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Refractive Surgery | July/August '19

Laser-Induced Refractive Index Change

Scott M. MacRae, MD, provides an update on this corneal procedure and discusses its potential to dramatically alter how surgeons correct refractive error.

Scott M. MacRae, MD, spoke with CRST Europe about his pioneering work on laser-induced refractive index change (LIRIC), which can noninvasively alter the refractive properties of the human cornea.

CRST Europe: What is LIRIC? What technology is used to perform it?

Dr. MacRae: Clerio Vision’s LIRIC is a minimally invasive method to correct the eye’s aberrations with a laser. This is a [potential] paradigm shift in how we correct the eye’s refractive error. With all previous refractive surgery techniques, a laser such as an excimer or femtosecond is used to cut and ablate tissue. With LIRIC, a femtosecond laser is used at low energy levels, below the ablation threshold.

LIRIC is performed at a wavelength of 405 nm. At this wavelength, LIRIC is a 2-photon absorption process, resulting in highly localized refractive index changes. Within the laser focus volume (approximately 5–10 µm in diameter and length), instead of removing or disrupting tissue, we are altering collagen fibril density.1-3 LIRIC is relatively noninvasive in that we are using pulse energies that are 1/100th to 1/1,000th those used to create a femtosecond laser flap.

CRST Europe: What need is this procedure designed to meet?

Dr. MacRae: We are in the early days, and there is still a lot of work ahead of us. If LIRIC delivers on its potential, however, it will be a game changer because it is relatively noninvasive and because it could be used as first-line therapy to treat myopia, hyperopia, astigmatism, and higher-order aberrations. LIRIC expands the number of treatable patients. For example, thin corneas could be treated without the risk of inducing ectasia because the procedure does not remove any tissue. Moreover, presbyopic correction could be performed in the cornea by creating a multifocal pattern in the tissue based on diffractive designs similar to those in multifocal IOLs.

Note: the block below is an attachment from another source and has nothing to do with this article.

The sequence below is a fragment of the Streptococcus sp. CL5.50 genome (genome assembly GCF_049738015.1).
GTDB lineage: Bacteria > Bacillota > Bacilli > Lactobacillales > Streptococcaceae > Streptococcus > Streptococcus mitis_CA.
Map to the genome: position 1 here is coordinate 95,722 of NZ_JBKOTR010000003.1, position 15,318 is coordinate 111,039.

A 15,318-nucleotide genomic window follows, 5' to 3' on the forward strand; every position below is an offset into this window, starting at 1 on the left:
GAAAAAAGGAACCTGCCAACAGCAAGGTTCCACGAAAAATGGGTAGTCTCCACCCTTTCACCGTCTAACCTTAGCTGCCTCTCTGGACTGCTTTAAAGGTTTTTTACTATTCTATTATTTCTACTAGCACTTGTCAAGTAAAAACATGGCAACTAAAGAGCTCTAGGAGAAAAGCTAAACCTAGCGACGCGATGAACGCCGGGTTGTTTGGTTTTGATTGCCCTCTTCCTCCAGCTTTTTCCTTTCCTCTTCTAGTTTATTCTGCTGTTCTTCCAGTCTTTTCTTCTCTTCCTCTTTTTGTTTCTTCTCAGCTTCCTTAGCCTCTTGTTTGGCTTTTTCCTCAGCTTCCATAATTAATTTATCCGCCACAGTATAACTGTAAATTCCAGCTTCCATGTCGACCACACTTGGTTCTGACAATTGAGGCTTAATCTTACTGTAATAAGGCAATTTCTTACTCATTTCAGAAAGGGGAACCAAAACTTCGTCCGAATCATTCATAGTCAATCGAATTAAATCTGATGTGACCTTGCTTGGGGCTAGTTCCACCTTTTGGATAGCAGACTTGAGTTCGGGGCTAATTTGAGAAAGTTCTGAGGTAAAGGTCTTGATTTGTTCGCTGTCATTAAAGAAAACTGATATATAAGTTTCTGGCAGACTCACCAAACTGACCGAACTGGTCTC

CRST Europe: Who would be a candidate for LIRIC?

Dr. MacRae: The inclusion criteria are quite broad because the procedure is so minimally invasive. Interestingly, the first LIRIC patients were older pseudophakes who had received monofocal IOLs. They recovered quickly without complications. A diffractive multifocal pattern was imparted to their corneas with LIRIC, thereby increasing their depth of focus (Figure 1).

Figure 1. OCT (left) and slit-lamp (right) images of eyes with a diffractive multifocal pattern imparted by LIRIC for presbyopic correction.

CRST Europe: What are the study results so far?

Dr. MacRae: Late in 2018, we completed our first application of LIRIC to live humans (N = 27). The results so far indicate that the multifocal LIRIC procedure for presbyopic correction imparted an approximately 1.5-line benefit to distance-corrected near visual acuity without any degradation of distance vision. Corneal thickness and curvature were unaffected. Endothelial cell density was also unaffected, suggesting a good safety profile. We recently presented some of our results at a few conferences4; however, we have not yet published human data (Figure 2).